Police unions ask Legislature to hold special session for reforms
With protesters back in the street this week after the police shooting of a Black man in Wisconsin, unions representing Los Angeles and San Francisco officers Thursday asked Gov. Gavin Newsom to call a special session of the Legislature on policing before passing reforms.
While the current legislative session began as protests over the death of George Floyd, a Black man killed by a Minnesota police officer in May, convulsed the state, the will for reforms has waned at the Capitol as those uprisings have tapered and public attention has shifted to wildfires and the coronavirus. Nearly two dozen bills introduced weeks ago have now been pared down to a handful of mostly moderate reforms.
A proposal to create a statewide system to strip bad officers of their badges is still in play and has caused the most consternation for law enforcement. Bills that would increase access to police records, curb the use of rubber bullets and tear gas at protests and require more oversight of investigations of deadly force by the state attorney general are also still being considered.
The governor has no plans to call a special session at this time, a Newsom spokesman said Thursday.
The deadline for the Legislature to vote on those measures and hundreds of other bills is Monday night. The Capitol was further thrown into chaos Wednesday when a Republican senator from Santee, Brian Jones, was diagnosed with COVID-19, triggering a quarantine of nearly all the Republican members of the Senate.
The majority of law enforcement unions in the state have said they don’t oppose a system to track and ban problematic officers, but argue that in a session already shortened by the virus, the reforms have not had the public hearings and scrutiny of a normal session.
Many California police reform efforts have stalled despite push from George Floyd protests
Among the failed measures was a law that would have required fellow officers to intervene when they witness excessive force.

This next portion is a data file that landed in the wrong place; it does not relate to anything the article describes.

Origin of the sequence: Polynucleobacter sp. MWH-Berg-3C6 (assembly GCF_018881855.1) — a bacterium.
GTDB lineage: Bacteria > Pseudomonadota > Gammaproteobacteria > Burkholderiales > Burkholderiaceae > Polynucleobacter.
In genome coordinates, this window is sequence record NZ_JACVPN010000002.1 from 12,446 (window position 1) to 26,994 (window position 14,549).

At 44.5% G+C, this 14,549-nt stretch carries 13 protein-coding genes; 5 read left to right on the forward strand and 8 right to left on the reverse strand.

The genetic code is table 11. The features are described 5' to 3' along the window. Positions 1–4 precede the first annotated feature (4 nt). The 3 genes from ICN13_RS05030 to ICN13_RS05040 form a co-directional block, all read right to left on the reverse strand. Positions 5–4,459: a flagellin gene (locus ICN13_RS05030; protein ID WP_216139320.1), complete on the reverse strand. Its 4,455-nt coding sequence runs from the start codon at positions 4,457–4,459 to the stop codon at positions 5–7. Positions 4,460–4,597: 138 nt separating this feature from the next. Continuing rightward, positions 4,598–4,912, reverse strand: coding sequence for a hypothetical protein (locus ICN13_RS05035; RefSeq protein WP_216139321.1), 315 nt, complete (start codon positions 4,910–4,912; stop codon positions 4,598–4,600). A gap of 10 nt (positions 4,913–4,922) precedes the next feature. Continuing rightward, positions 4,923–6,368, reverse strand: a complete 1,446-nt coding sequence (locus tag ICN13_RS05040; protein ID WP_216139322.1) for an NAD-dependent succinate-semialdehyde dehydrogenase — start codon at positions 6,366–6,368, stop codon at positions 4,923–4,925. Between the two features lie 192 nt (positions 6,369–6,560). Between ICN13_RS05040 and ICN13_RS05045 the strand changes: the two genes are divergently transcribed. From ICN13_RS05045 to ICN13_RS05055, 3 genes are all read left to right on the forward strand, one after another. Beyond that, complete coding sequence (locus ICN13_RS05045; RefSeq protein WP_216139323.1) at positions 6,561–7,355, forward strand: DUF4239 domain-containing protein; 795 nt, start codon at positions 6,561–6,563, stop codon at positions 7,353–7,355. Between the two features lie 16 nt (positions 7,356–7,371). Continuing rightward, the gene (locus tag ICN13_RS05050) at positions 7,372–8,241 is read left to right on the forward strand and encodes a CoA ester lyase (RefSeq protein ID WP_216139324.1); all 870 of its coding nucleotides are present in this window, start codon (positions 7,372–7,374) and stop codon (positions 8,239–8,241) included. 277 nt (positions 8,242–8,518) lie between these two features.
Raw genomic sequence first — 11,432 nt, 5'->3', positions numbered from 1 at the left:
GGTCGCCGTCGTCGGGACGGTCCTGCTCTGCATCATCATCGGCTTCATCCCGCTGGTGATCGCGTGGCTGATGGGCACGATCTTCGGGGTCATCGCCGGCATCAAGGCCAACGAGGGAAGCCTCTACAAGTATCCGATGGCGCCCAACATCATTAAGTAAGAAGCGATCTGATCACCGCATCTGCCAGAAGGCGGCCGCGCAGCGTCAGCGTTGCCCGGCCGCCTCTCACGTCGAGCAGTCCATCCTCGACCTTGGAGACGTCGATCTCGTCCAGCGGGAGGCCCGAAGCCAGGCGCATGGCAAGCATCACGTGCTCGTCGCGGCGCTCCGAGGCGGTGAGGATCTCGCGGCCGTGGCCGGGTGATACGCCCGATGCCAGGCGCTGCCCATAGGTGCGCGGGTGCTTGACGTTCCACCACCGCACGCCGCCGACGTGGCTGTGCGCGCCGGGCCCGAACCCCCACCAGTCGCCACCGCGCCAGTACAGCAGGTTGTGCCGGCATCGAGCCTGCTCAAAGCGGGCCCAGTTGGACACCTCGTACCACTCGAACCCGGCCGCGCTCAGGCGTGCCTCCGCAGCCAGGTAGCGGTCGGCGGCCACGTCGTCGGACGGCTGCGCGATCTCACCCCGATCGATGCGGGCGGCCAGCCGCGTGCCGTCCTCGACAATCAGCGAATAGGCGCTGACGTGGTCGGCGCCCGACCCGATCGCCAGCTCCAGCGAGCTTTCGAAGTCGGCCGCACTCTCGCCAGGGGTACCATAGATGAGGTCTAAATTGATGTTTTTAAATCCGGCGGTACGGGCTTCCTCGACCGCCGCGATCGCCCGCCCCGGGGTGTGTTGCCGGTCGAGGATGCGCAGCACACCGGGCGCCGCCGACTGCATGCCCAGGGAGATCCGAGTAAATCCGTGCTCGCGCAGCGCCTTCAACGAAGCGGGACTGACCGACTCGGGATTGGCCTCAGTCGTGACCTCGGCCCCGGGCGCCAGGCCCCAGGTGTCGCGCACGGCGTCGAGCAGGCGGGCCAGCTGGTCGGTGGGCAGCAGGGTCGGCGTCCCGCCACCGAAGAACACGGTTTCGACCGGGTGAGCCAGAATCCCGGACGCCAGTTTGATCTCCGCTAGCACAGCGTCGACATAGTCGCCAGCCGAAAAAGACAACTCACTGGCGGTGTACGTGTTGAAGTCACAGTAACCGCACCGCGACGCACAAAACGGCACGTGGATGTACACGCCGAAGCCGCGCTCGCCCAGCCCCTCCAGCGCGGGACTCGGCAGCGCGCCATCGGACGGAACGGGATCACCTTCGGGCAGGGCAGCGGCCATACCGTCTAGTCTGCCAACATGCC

In particular, law enforcement unions contend that the decertification bill, Senate Bill 731, authored by state Sen. Steven Bradford (D-Gardena), goes too far by including a powerful citizens panel weighted toward community organizations and families of victims of police violence and that the proposed law may have conflicts with existing laws.
“We are committed to working in a collaborative manner to advance common-sense, fair and reasonable improvements to how we safely police in California,” Craig Lally, president of the Los Angeles Police Protective League, said of the request for a special session. “The current end-of-session rush of legislation that is not fully baked, rife with unintended consequences and in need of focused analysis, does not serve the best interests of the public or public safety professionals.”
In a hearing Wednesday on SB 731, Bradford acknowledged that some details of the legislation may require finessing, but disputed that it was not properly crafted or that it had been rushed. His bill, he said, is named after Kenneth Ross Jr., a Black man killed by Gardena police in 2018. The officer who fired the fatal shots had been involved in three previous shootings while working at another agency, Bradford said, pointing to the need for a system to track officers who switch agencies, especially those who may resign to avoid investigations.
Peter Bibring, director of police practices for the American Civil Liberties Union of California, which helped to craft the bill, said it had already been slow-walked through the Legislature in recent weeks, and that holding it longer was unnecessary.
“To delay further would just send a message to communities that they have to wait your turn as abusive cops threaten their communities,” Bibring said. “The policing bills before the Legislature ... are good, common-sense bills, and the Legislature shouldn’t delay justice and accountability another day.”
Ross’ mother, Fouzia Almarou, said this week that the legislation was “a very important bill,” but she was concerned that decreasing attention on the issue would harm its chances of passage.
“I actually do feel that it’s fading,” she said. “The most important thing is to keep fighting and keep showing up.”
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